“Bread and circuses” is usually just a figure of speech, but it is very literal in Turkmenistan these days.

Berdymukhamedov traveled to the Lebap province on June 22 and was immediately informed by the governor, even before he could leave Turkmenabat airport, that local grain growers have already met their state-fixed production quota of 310,000 tons. Similarly upbeat bulletins are coming in from other provinces too.

Soviet-style blaring about Stakhanovite work rhythms are not quite enough to paper over anxieties. State media regularly produces images of bountiful wheatfields and stalls spilling over with fresh produce.

But government conferences about food security, and how international cooperation can help ensure it, like the one held in Ashgabat on June 25, speaks to shortcomings in Turkmenistan’s dysfunctional autarkic model. And the triumphalism is strongly at odds with the drought conditions being reported by Meteozhurnal, a weather-focused Russian website that has latterly been a veritable Cassandra on all things Turkmenistan.

Azatlyk reported on June 24 that prices for food at privately owned stores keep rising, while the rations provided at state-subsidized prices are growing stingier. It used to be that people had to queue for groceries at state stores, but Azatlyk claims it has learned that Berdymukhamedov’s son and presumed heir, Serdar, was irked by how the large lines reflected poorly on his father’s image, and so a home-delivery system has been in place since May. But where deliveries were initially performed weekly, it is now every 10 days.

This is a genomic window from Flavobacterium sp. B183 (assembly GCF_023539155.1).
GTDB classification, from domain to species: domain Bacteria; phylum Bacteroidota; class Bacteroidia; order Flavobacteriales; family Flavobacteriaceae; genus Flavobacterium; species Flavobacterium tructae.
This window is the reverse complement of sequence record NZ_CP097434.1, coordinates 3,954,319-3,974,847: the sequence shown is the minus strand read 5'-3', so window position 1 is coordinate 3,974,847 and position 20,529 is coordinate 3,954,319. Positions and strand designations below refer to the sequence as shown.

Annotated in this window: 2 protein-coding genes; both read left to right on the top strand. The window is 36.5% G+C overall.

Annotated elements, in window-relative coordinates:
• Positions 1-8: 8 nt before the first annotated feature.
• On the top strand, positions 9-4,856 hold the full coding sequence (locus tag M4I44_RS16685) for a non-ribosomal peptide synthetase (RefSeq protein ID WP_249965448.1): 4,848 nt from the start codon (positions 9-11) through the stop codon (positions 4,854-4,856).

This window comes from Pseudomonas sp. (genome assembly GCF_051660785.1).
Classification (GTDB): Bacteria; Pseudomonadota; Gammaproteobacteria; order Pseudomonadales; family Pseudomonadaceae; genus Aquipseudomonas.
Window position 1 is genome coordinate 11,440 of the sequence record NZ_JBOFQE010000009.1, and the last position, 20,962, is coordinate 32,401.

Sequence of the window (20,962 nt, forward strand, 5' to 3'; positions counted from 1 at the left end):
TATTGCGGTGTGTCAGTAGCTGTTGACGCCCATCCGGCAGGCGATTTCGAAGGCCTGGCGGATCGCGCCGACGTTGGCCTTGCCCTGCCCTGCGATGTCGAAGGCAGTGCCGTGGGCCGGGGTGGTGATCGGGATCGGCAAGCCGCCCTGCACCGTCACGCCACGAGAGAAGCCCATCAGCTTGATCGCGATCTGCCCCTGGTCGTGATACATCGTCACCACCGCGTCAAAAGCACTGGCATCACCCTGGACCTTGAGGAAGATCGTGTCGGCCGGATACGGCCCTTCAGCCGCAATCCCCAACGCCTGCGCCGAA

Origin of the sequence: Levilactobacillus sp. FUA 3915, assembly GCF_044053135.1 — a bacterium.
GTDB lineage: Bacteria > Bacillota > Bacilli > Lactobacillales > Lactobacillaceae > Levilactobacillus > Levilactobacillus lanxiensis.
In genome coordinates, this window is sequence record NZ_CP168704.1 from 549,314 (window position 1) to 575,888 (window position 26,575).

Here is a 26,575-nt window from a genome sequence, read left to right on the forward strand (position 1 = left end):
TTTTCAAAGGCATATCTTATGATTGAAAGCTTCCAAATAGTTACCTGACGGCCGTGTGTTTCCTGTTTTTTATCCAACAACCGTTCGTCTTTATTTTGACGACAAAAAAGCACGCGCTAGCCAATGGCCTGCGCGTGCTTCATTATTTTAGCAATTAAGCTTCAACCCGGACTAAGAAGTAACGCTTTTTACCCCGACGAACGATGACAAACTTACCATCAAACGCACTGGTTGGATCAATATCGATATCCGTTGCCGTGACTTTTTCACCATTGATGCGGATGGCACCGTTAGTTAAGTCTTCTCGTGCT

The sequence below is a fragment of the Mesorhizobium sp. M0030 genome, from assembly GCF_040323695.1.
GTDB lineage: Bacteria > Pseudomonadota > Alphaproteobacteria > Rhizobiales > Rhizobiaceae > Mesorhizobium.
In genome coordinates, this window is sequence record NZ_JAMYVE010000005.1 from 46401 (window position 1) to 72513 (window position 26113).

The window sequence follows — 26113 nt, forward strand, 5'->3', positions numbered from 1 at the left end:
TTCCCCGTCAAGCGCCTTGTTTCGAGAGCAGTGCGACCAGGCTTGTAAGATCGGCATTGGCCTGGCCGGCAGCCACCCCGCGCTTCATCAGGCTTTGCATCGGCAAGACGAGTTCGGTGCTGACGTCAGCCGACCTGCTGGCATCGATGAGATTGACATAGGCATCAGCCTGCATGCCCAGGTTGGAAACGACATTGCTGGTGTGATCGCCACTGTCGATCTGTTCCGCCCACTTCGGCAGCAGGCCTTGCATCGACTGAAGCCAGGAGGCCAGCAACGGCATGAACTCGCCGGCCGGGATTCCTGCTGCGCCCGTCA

Even if the state cannot provide enough food, it can surely put on a good show.

Neutral Turkmenistan reported on June 26 that Berdymukhamedov has issued orders for opera, ballet, and circus troupes to be formed up and down the country. So-called White Yurts of the Turkmen – tent-shaped multipurpose halls – are being built in each of Turkmenistan’s five provinces, and something needs to be put in them.

“In this context, it would be appropriate … for work to be done creating dramatic, musical opera, ballet, circus, pop music and puppetry troupes, theatrical and singing groups, art and applied arts studios, as well as folk and craft collectives,” he said.

Akhal-Teke is a weekly Eurasianet column compiling news and analysis from Turkmenistan.